Ukrainian President Petro Poroshenko’s government appears to have launched a new anticorruption drive with the October 31 detention of Gennadiy Korban, a close associate of oligarch Ihor Kolomoisky and the leader of Ukrop, a political party funded by Kolomoisky. The authorities arrested Korban following an investigation that began last year into the assault on government official Serhiy Rudyk and the poisoning of Dnipropetrovsk Prosecutor General Roman Fedik. In addition, the Prosecutor General’s Office arrested Mikhail Koshlyak, a senior aide to Boris Filatov, who is another of Kolomoisky’s associates and the Ukrop candidate for Mayor of Dnipropetrovsk. Koshlyak was arrested in connection with the murder of an officer of the Security Service of Ukraine (the SBU).
While Ukrainian civil society has spent months criticizing Poroshenko for his lethargic response to corruption, the reaction to these steps has been decidedly mixed. There is little sympathy for Korban, who has a reputation as Kolomoisky’s chief lieutenant in the oligarch’s forcible seizure of commercial assets. Still, some wonder why nothing has been done to go after close associates of ex-President Viktor Yanukovych. And while the Prosecutor General’s Office and the SBU stress that there is nothing political to the action, others see selective justice.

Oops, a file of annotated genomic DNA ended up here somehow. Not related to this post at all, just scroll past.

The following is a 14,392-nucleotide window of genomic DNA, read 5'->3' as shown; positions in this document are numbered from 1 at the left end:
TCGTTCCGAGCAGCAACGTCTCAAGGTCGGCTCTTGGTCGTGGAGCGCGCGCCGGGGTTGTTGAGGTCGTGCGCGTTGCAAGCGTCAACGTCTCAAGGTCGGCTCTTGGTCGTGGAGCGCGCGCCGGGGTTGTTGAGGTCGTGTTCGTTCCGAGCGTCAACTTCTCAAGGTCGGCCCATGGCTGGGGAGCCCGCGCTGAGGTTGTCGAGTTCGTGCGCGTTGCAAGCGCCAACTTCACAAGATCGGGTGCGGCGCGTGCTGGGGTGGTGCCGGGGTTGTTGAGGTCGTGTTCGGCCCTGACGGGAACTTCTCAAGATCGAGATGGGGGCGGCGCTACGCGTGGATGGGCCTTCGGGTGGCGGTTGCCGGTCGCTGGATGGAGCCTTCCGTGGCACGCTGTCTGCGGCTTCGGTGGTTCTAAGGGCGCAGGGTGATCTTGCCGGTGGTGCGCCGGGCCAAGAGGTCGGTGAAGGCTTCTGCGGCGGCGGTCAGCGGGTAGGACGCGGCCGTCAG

An analyst sympathetic to Poroshenko’s political troubles notes that this is selective justice, by necessity. Poroshenko’s favorability ratings have dropped precipitously in the polls to 27 percent, and his failure to move on corruption is one reason. Euromaidan activists would like to see corrupt officials from the Party of Regions be prosecuted, especially those responsible for the use of force against protesters there. Poroshenko needs to do something to show that he understands the importance of the issue, but his majority in the Rada is not very stable, and investigating corruption in his own coalition could lead to the loss of his parliamentary majority.
Poroshenko has also tried to use this investigation against Korban to solve a serious problem on his team: the hostility between SBU Chief Vasily Hrytsak and Prosecutor General Viktor Shokin. This antagonism was the result of a successful anticorruption operation that the SBU Chief conducted earlier this year against staff in the Prosecutor General’s Office, including some of Shokin’s close aides. The Prosecutor General was reportedly seeking the dismissal of Deputy Prosecutor General Vitaliy Kasko, who cooperated with the SBU in the move against corrupt officials in his office. Poroshenko likely hopes that in making Shokin and Hrytsak partners against Korban and Kolomoisky, the Prosecutor General will forget, or at least pay less attention to, his grievance against the SBU Chief.
It is also likely that Poroshenko hopes that by giving Shokin a high-profile role in the investigation and likely prosecution of Korban, he will tamp down the increasingly loud calls for Shokin’s removal. This hope will not be realized. Indeed, Shokin’s presence as Prosecutor General is one of the reasons reformers do not view the prosecution of Korban as a strong step against corruption. And if Shokin manages to fire Kasko while prosecuting Korban, the reformers’ cynicism will be amply justified.
John E. Herbst is Director of the Dinu Patriciu Eurasia Center at the Atlantic Council. He served as US Ambassador to Ukraine from 2003 to 2006.